Stories for November 15th 2007
The US Federal Reserve will make four economic forecasts each year, up from the current two, which will include more information on overall inflation projections, chairman Ben Bernanke said Wednesday.
The presidents of Chile, Bolivia and Brazil want to step up plans to build a highway from the Pacific to the Atlantic oceans that would boost trade, Chilean Foreign Minister Alejandro Foxley said in Santiago
Australians fear that the world's only known white humpback whale could be slaughtered as Japan's whaling fleet prepares to embark on its annual hunt in the Southern Ocean, reports the Sydney press.
The US dollar will remain the main currency for China's massive foreign reserves despite earlier suggestions that the weakening greenback weighed too heavily, a senior Chinese central bank official said here Wednesday.
The US dollar's weakness has benefits for global imbalances, but fund inflows to the United States could shrink if the gap between U.S. and Euro-zone interest rates reverses, warned Bank of Japan board member Atsushi Mizuno.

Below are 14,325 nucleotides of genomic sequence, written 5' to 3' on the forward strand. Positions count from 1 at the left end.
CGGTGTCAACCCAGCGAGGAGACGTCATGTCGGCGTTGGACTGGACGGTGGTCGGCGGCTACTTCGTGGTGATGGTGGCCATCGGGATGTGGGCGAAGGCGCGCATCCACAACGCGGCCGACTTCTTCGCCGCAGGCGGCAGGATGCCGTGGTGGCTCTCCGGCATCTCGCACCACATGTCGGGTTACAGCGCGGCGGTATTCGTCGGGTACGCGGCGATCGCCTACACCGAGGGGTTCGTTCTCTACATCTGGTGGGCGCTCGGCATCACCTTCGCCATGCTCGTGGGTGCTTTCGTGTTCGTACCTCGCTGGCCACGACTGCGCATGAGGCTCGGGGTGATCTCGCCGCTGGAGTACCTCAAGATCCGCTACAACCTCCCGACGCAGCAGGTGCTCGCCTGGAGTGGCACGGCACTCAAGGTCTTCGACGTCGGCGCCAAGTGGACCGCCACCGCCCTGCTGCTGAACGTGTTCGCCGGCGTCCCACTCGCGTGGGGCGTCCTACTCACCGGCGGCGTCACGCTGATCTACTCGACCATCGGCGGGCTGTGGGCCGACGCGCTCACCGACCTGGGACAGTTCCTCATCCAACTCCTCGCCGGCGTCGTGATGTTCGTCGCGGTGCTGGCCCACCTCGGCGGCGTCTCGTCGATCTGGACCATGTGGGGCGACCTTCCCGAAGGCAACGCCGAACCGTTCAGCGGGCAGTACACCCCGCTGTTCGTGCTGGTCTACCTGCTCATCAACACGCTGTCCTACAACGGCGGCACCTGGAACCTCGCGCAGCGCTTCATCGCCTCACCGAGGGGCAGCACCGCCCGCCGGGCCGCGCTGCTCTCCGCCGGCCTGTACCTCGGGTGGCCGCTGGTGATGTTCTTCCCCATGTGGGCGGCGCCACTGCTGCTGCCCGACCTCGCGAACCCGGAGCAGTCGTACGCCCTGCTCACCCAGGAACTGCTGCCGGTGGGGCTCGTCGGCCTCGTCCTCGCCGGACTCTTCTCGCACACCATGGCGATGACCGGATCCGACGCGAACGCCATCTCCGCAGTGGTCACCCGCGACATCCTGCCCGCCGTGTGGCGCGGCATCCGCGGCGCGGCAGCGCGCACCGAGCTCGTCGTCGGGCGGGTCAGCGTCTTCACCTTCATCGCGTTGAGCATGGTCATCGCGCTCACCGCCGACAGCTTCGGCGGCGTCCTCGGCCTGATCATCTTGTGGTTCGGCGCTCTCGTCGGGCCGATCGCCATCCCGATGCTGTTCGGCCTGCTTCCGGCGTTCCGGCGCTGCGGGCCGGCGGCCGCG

Venezuela's President Hugo Chavez said Wednesday he would force Spanish businesses to be more accountable due to a spat in which Spanish King Juan Carlos told him to shut up during a summit.
The Organisation of Petroleum Exporting Countries (OPEC) ruled out an output increase in the coming summit and said that the surge in global fuel prices can not be tracked to shortage of oil in the market and certainly not because of the fast-growing Indian and Chinese economies.
Participants at the United Nations Internet Governance Forum, which has brought some 1,700 delegates from government, civil society and the private sector to Rio de Janeiro this week, called today for Internet access for the next billion people.
World oil reserves at current demand are sufficient for the next century and the global oil industry should aim to produce at least 3 trillion bbl from conventional recoverable resources in known fields and discoveries over the next several decades, according to the head of Saudi Aramco.
The European Union consumer protection chief has accused low-cost airlines of obscuring the true price of airfare. The carriers were given four months to change their advertising practices or face restrictions on their Web sites.